Whilst the announcement contained significant investment for the longer term, it was inevitable that TSUK employees, and their families, became extremely anxious for their jobs and the social impact they and their communities would have to bear should workers lose the dignity of employment. In both direct meetings and public statements, I have cautioned against UK Government Ministers basing assumptions on the worst case scenario because such actions actively undermine negotiations that require space, time and expertise. These requests were not heeded, and I am deeply concerned at the confused and, at times, indifferent approach adopted by the UK Government on this matter.

Today’s announcement has realised the workforce’s fears with the news that around 2,500 jobs could be lost across Tata’s Welsh sites, and this is before the impact on the Company’s supply chain is fully understood.

It is by now clear that the case set out for a future that does not require the scaling back covered in today’s announcement has not been fully explored. A key recommendation, that of operating one blast furnace for a significantly longer period was both economically convincing and underpinned a fair and just transition for TSUK. This proposal highlighted that the Company could have maintained a significant workforce whilst remaining commercially viable. Both TSUK and the UK Government must fully consider the options that exist to maximise the jobs the Port Talbot site can support with a sustainable plan for the future. We are yet to see a compelling account from UK Ministers or the Company that sets out why alternative options are not deliverable.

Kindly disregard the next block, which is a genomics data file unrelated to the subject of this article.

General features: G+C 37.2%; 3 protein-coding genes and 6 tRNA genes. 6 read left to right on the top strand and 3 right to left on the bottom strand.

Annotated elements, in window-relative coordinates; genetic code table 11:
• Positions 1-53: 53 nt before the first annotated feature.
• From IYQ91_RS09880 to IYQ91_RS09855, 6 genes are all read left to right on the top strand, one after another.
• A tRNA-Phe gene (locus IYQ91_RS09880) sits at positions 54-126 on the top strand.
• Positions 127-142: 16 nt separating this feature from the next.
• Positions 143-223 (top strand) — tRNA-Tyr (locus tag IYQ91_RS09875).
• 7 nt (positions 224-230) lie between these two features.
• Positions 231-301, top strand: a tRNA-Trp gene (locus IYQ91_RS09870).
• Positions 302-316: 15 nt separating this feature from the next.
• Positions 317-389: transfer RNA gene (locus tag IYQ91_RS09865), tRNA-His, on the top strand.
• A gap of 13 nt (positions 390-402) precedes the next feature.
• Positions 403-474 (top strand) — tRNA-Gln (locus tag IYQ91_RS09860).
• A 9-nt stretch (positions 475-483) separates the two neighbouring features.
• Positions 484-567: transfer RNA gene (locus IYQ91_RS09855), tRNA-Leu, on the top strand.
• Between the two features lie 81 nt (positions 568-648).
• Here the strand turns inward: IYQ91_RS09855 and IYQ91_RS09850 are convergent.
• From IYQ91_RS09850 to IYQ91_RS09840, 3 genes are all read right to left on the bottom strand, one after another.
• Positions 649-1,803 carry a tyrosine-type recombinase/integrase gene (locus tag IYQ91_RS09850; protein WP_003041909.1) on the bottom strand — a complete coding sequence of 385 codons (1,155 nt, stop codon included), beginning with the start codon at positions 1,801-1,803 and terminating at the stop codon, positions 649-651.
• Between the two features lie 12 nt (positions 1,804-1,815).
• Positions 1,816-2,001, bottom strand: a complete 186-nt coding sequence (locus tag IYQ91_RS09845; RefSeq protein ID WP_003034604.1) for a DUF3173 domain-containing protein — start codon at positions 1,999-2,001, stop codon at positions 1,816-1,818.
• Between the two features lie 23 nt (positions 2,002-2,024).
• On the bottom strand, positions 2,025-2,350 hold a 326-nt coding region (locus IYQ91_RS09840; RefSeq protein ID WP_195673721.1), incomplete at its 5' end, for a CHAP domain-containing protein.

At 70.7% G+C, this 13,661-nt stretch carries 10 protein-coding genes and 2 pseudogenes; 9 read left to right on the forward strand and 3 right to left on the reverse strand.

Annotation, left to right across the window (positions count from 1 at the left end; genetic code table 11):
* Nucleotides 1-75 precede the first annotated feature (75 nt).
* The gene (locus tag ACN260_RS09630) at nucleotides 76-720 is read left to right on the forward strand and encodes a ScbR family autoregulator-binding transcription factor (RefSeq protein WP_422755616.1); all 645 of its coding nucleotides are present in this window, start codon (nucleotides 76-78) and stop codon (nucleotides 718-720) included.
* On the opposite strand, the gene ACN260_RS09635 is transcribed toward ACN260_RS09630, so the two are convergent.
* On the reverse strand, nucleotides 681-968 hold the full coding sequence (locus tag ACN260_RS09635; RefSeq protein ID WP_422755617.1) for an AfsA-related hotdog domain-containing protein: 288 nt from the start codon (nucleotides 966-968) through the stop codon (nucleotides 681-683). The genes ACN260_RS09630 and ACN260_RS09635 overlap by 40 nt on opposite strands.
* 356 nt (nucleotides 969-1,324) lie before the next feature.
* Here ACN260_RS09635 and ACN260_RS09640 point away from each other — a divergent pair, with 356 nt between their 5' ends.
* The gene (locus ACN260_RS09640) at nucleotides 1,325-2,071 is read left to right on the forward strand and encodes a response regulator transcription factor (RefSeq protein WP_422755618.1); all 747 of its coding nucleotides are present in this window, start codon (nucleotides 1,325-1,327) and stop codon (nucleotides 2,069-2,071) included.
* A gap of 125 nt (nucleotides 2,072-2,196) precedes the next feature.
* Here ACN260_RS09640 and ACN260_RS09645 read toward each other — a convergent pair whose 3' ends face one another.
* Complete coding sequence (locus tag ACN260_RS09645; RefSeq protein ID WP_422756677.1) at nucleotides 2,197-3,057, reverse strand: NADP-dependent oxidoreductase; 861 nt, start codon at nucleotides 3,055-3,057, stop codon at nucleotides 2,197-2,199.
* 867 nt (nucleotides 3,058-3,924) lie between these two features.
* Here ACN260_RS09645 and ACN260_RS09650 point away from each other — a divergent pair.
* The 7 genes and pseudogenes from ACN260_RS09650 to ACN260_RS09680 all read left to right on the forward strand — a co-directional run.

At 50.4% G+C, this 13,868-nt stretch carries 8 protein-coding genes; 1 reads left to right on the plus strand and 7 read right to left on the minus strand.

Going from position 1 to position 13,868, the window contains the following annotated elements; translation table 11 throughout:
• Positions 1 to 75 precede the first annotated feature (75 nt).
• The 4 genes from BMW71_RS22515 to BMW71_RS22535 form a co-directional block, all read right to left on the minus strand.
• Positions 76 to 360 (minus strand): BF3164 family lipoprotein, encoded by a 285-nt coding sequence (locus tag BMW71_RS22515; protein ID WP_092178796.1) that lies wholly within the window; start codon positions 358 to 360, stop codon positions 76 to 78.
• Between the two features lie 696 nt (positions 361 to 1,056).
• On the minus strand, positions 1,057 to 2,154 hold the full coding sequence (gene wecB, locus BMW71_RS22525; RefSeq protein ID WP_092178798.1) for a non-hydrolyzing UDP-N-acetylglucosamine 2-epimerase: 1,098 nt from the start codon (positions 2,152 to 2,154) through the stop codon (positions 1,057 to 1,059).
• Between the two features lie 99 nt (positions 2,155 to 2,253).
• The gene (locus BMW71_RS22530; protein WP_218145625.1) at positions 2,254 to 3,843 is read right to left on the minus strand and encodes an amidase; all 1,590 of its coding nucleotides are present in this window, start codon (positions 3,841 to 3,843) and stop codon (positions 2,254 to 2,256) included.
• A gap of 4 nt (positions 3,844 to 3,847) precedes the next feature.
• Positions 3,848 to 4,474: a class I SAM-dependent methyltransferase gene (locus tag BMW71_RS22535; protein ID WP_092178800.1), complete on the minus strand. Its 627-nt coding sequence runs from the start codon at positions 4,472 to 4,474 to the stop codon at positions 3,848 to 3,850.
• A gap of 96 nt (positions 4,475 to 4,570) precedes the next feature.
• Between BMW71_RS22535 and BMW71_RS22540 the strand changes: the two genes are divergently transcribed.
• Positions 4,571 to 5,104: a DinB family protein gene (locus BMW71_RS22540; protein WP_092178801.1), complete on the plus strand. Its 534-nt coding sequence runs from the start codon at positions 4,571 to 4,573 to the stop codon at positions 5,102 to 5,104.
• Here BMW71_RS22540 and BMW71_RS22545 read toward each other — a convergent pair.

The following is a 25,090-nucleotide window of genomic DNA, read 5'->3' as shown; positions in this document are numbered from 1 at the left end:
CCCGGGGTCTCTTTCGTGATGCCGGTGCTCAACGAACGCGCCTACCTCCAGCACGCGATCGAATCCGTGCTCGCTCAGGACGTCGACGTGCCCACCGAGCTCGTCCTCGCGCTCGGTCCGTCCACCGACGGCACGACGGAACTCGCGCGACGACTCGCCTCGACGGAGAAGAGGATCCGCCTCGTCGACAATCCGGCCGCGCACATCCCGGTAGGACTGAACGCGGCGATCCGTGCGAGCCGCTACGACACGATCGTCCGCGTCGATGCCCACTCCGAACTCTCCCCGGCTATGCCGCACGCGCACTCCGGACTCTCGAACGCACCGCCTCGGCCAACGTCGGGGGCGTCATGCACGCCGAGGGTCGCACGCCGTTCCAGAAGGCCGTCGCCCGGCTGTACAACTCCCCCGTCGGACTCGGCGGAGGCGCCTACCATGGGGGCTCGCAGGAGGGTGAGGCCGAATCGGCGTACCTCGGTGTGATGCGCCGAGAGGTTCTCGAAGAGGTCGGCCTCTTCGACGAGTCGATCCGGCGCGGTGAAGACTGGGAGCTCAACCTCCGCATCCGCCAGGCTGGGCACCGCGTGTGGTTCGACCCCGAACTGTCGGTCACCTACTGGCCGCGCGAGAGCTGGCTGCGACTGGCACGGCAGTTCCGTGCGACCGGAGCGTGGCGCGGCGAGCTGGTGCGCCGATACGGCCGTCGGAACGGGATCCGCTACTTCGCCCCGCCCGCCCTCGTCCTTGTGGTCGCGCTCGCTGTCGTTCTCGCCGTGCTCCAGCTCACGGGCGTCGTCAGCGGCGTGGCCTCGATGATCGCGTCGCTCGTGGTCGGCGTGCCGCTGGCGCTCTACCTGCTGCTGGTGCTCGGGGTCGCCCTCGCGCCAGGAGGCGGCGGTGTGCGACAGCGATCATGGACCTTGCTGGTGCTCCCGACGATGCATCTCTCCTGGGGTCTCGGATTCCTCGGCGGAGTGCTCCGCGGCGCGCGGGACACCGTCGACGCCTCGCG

It is essential that TSUK conducts a meaningful consultation with its employees and the trade unions about their chosen transition course. As Tata Steel has stated, any agreement is subject to relevant regulatory approvals, information and consultation processes, and the finalisation of detailed terms and conditions. We urge the Company not to make any irreversible choices based on the current levels of UK Government support.

Any decision will have a profound impact on TSUK’s supply chain and the wider region, particularly across a manufacturing sector with ambitious plans for maximising the net zero opportunities presented around the Celtic Freeport.

I spoke with trade union representatives and senior management from the Company yesterday. The First Minister requested an urgent call with the Prime Minister to discuss the action that could still be taken to secure a more ambitious future for this important sovereign asset.

The Welsh Government will continue to work closely with the trade unions and the Company to do everything we can to minimise job losses.

I plan to make an Oral Statement regarding this matter on Tuesday 23rd January.